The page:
You see, you have to understand, that she has begun to be quite concerned when the phone rings. It must be answered, and I must be heard to speak. But the caller had hung up by the time that I got there with ND hard on my heels. The kids have quite the phone system of which have yet to unravel all of the arcane mysteries. My uncanny brain has pretty well figured out how to check the most recent caller though, and this time it was Mom, so I should call back. What my uncanny brain is still figuring is how to redial the last number. This took me several minutes with the kid getting more and more anxious and setting up her version of the banshee cry. As soon as I got connected and started talking to Mom, however, she calmed right down. Yes, she's a strange duck.

Shortly thereafter, this good grampa decided to offer her a drink before taking her out for a walk. In good faith I handed her the sippy cup and ducked in the bathroom for ... maybe a minute and a half ... and came out to find her soaked. Somehow, she has been managing to empty the supposedly water tight cup onto herself lately. So ... back we go for another Wrestlemania on the change table. This time she won: managed to haul herself right up. So I let her enjoy her moment of victory before putting her on the floor to finish the job.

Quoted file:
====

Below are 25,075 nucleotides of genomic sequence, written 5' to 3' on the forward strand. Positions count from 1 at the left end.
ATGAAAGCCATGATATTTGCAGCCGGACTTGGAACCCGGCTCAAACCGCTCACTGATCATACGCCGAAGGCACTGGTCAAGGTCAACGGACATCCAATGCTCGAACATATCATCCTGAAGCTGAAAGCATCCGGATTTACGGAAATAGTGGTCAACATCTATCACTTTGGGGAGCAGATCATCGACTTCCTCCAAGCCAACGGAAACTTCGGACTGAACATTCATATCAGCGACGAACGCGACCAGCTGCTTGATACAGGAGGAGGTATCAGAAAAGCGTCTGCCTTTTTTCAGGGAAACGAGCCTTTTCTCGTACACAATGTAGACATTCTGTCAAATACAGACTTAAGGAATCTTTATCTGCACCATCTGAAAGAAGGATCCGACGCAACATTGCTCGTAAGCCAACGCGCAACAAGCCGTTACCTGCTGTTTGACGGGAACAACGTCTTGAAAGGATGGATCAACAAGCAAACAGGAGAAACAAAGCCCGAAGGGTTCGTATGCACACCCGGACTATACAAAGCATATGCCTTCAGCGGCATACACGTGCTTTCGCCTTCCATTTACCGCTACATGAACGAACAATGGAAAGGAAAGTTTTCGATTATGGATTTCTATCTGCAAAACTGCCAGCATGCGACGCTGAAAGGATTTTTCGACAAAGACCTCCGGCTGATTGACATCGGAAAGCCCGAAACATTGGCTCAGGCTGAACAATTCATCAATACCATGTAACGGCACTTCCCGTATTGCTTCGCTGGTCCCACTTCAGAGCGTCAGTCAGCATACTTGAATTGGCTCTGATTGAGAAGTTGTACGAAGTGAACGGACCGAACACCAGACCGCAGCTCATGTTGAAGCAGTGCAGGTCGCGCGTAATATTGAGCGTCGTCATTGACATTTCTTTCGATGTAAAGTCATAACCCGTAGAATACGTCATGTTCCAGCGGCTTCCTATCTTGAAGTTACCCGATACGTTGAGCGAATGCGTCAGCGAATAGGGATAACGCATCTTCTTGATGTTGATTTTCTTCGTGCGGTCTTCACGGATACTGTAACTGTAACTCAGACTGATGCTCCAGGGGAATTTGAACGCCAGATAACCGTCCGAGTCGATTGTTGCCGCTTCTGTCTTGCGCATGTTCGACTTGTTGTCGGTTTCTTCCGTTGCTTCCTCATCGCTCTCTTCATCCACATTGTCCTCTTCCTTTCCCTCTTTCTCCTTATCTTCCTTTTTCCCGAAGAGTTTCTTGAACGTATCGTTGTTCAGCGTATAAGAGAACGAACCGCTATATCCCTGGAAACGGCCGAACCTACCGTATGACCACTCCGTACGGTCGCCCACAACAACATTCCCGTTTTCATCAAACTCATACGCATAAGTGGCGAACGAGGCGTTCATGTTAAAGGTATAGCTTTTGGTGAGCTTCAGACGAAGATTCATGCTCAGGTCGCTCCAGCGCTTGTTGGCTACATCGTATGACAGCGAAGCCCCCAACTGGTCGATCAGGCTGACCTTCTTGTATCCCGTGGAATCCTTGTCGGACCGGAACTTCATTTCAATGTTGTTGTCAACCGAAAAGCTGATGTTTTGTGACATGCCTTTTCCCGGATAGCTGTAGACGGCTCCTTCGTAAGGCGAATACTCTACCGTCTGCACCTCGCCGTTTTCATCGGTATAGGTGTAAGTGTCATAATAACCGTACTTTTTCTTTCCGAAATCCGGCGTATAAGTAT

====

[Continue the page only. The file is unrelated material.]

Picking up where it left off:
Well wasn't her top wet, the one I had just changed? And didn't I find a puddle on the table? Unbeknownst to me at the time, hadn't she peed all over both the table and herself. So it was time to change her yet again, me scampering through the house after her, her having a ton of fun.

Eventually, I did get her changed, but moments later (literally only moments) didn't I smell something rather suspicious? That dratted kid had deposited a trophy into her loomers. Sigh. One more time into the ... er ... breeches.

Finally, it was walk time, but she simply wouldn't keep her hat or mittens on. And I find them difficult to put on her in the first place. Soon I gave up; it was pretty mild out after all, so mild that I removed my jacket and waked in my T-shirt. Yes, it was just one week ago that we had our first snowfall. But it was glorious today! Nevertheless, her hands got pretty cold, but I was ... not beyond caring but beyond be able to do battle.

Nap time: I have no trouble getting ND to sleep. but for the life of me, I can't get her from arms to crib without her waking and she sobbing her heart out. Today, I decided that since she really does need some rest during the day, that I would rock her for a half hour after she feel asleep. So, if she still awoke when I put her down, at least she would have had enough sleep to perhaps be bearable for the remainder of the day (and she was). So I did. I rocked her to sleep and then rocked her for thirty-five more minutes. But she woke up as soon as I tried to put her down.

So don't blame me if Cuppa comes on here and posts that good, old AC won't be posting for awhile as he has been hospitalized after a nervous breakdown.